Thomas Hardy, OM (2 June 1840 – 11 January 1928) was an English novelist and poet. A Victorian realist in the tradition of George Eliot, he was influenced both in his novels and in his poetry by Romanticism, especially William Wordsworth. Charles Dickens was another important influence. Like Dickens, he was highly critical of much in Victorian society, though Hardy focused more on a declining rural society. While Hardy wrote poetry throughout his life and regarded himself primarily as a poet, his first collection was not published until 1898. Initially, therefore, he gained fame as the author of novels, including Far from the Madding Crowd (1874), The Mayor of Casterbridge (1886), Tess of the d'Urbervilles (1891), and Jude the Obscure (1895). Hardy's poetry, though prolific, was not as well received during his lifetime. It was rediscovered in the 1950s, when Hardy's poetry had a significant influence on the Movement poets of the 1950s and 1960s, including Philip Larkin. Most of his fictional works – initially published as serials in magazines – were set in the semi-fictional region of Wessex. They explored tragic characters struggling against their passions and social circumstances. Hardy's Wessex is based on the medieval Anglo-Saxon kingdom and eventually came to include the counties of Dorset, Wiltshire, Somerset, Devon, Hampshire and much of Berkshire, in southwest and south central England. Bio from Wikipedia, the free encyclopedia. Photo by Bain News Service, publisher [Public domain, Public domain or Public domain], via Wikimedia Commons.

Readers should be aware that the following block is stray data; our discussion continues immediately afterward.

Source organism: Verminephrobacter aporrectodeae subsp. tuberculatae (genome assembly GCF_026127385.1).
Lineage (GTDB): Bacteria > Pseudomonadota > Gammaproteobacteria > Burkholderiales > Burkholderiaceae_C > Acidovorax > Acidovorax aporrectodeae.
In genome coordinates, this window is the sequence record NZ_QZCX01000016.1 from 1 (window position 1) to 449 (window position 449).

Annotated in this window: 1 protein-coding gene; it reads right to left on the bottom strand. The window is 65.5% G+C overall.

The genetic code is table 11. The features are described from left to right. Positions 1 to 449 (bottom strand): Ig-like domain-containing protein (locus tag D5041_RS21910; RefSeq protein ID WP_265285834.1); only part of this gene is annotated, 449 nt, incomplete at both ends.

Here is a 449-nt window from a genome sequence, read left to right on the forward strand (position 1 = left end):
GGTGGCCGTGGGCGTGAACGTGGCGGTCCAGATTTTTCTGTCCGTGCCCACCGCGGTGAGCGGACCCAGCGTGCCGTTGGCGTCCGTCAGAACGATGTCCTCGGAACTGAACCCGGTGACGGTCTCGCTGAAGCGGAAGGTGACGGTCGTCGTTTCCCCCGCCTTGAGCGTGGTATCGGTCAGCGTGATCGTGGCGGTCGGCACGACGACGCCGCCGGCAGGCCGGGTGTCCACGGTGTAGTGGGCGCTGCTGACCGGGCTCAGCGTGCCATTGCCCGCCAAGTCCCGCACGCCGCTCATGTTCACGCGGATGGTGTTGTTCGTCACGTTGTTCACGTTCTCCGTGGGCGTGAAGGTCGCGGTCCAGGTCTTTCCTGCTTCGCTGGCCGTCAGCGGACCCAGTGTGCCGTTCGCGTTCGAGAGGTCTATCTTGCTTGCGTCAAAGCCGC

Featured Article: Your Listening Guide to 19th-Century British Authors
From Gothic chillers to clever whodunits to trailblazing Romantic fiction, Britain in the 1800s was teeming with literary movements, milestones, and masterpieces. This era gave us the Romantic literary movement, serialized novels, Victorian Gothic literature, the rise of detective fiction as we know it, and so much more. Because of that, it can be hard to know where to begin. Here’s a guide to the best of the best Brit-lit listening gems.